by Mark Walters
KAMO “Tradition Forward”
This week’s column is about a day in the lives of the five KAMO “Kids And Mentors Outdoors” chapters in Wisconsin.
Saturday, February 23rd
High 26, low 14
Today I was supposed to be on Florence Counties, Lake Emily helping The Northwood’s Chapter of KAMO on what would have been a huge project. Together, with the support of Jay Glime, the owner of a local mill who donated enough 6x6x8foot hemlock timbers this chapter was going to build 20 fish cribs and host a fishery for local kids.
A local logger, Gordy McClain had hauled the timbers to a boat landing on Lake Emily and KAMO members and DNR employees had been preparing them for a couple of days for the big project.
Bad luck struck in a heavy way when two-feet of snow sunk the ice, two plow trucks became stuck plowing the snow off the ice and there was six-inches of water on the ice.
A truly heart breaking decision was made to cancel the big day which would have been this chapters 3rd year of fish crib building. Instead of building cribs, 18 loads of timber were stored for next winters project.
Instead of driving 240 miles, my plan changed to driving 15 and heading over to The Meadow Valley Chapters (New Lisbon/Necedah/Mauston) annual fisheree, which is held on our good friend Leo Moraveks property that is on backwaters of the Lemonweir River.
Fourteen kids, and several adults enjoyed a day of fishing; a fish fry on the ice, and snowballs fights, as well as wrestling, and hide and seek in the nearby river bottoms.
The fish fry that was hosted by this chapter was flawless, as good as any restaurant, and to be perfectly honest, I was just as impressed to see these girls and boys entertain themselves in the great outdoors as I would have been had they caught a boat load of fish.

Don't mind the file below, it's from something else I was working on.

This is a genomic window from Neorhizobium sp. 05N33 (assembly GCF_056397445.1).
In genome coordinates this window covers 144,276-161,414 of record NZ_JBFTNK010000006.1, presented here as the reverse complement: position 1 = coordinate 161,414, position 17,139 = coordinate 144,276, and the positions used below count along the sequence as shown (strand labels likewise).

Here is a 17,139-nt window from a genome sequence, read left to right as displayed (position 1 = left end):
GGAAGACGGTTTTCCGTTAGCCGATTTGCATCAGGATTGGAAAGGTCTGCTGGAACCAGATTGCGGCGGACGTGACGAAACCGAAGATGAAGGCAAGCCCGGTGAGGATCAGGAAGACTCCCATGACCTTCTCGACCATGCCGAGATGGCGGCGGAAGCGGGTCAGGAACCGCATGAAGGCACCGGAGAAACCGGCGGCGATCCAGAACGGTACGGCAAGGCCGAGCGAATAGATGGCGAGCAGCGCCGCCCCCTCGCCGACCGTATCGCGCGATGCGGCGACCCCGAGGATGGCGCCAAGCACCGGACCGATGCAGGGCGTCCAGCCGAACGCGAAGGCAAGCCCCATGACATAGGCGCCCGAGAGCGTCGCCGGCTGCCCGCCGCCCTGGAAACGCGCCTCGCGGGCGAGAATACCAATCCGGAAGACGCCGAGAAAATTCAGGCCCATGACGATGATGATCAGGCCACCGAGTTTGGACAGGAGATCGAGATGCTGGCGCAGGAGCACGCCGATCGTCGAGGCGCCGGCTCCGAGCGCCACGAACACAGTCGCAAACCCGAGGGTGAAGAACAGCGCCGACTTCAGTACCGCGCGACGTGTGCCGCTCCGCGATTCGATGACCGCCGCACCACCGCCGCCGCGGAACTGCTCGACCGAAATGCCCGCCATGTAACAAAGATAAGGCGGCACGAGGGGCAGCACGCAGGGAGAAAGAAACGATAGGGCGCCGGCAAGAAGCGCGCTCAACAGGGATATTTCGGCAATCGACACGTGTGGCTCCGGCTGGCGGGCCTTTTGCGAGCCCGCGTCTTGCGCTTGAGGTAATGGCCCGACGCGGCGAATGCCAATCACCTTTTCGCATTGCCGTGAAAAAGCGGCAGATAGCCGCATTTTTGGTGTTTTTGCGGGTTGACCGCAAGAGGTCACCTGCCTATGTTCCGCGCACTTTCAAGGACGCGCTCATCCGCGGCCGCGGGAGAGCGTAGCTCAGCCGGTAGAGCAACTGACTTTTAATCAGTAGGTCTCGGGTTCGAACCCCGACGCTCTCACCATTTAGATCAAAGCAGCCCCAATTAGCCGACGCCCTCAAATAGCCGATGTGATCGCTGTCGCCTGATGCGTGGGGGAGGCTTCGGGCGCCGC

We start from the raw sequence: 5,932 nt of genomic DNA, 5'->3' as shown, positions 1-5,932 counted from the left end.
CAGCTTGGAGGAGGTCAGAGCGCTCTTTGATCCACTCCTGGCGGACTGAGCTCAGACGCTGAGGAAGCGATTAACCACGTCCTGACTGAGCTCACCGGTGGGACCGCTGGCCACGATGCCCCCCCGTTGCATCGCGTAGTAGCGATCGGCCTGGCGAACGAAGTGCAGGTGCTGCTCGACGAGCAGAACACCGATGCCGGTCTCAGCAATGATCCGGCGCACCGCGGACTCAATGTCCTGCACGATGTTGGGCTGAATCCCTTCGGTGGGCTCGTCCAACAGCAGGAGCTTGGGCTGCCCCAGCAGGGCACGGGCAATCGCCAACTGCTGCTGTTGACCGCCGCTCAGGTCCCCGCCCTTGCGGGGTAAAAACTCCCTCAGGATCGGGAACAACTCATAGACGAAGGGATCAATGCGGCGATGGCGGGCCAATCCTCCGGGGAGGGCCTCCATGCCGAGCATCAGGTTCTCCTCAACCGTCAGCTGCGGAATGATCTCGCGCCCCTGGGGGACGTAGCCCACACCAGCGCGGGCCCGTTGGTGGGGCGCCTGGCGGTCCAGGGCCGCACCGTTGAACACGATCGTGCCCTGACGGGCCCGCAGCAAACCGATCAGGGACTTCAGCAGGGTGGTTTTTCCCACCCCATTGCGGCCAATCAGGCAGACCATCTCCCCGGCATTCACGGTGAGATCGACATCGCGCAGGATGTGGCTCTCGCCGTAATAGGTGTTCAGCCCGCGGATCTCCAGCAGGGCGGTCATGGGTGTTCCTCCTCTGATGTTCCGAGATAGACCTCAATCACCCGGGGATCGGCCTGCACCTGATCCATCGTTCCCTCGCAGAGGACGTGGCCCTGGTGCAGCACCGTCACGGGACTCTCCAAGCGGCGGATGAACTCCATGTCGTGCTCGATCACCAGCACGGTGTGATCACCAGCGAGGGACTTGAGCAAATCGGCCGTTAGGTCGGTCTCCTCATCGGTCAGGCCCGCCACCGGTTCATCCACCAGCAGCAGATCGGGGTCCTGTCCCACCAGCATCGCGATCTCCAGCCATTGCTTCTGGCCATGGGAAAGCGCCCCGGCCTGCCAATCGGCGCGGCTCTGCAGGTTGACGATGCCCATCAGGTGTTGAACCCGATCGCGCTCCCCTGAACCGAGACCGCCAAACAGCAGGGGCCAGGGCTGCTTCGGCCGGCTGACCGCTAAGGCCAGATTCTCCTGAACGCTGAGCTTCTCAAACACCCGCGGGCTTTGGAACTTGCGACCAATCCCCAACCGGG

Meanwhile, KAMO member Anthony Larson, who is a LaCrosse area fishing guide and a member of our newest chapter, The Coulee Chapter, was doing what I love to see and that was partaking in a “one on one” with 12-year-old Zach Schmidt. Anthony and Zach spent a half of a day tip up fishing for northern pike on the Mississippi River. The Coulee Chapter is one-year-old and the sky is the limit for how large this chapter could eventually become.
Over in Sauk County my friends that run The Baraboo River Chapter were holding a fisheree on a private pond where last summer members of this chapter had some really good success. Today, the fish were not hungry as is often the case when fishing in late February.
Two members of the Indianhead Chapter, which is based in the Ladysmith area, Donna Wishowski and Jim Kurz had hopped on board a huge fisheree that was held by the Ladysmith Lions Club and WRA “Wildlife Restoration Association”. The Indianhead Chapter had paid the $10.00 entry fee for six kids and from what I hear this event was incredible as 350 fishing poles were given away to kids and the day was filled with snow sculpturing, snow shoe races, and a host of other events.
As you can see, KAMO (www.kamokids.org) is all over the map in Wisconsin and trying to get kids into the outdoors in a variety of ways.
On Sunday, I was pulling into my driveway and I received a very important phone call. It was from George Meyer who was the Secretary of The Department of Natural Resources from 1993 to 2001. George is currently the Executive Director of the Wisconsin Wildlife Federation, which represents 182 outdoor organizations throughout Wisconsin. My new pal and I have been comparing notes for the last five days and he is impressed with KAMO.
George Meyer has been watching KAMO and yesterday joined our organization and will be at our state meeting on March 23rd at Stevens Point and giving a talking on how he believes KAMO can grow and improve.
My buddy Jon Hilmer came up with our motto, which is “Tradition Forward”! One way or another we will and have been meeting that goal. If you want to start a chapter, get a kid into the outdoors or be a mentor, check out the website.
Be fun! Sunset
THIS WEEK’S COLUMN IS SPONSORED BY: Ormson’s SuperValu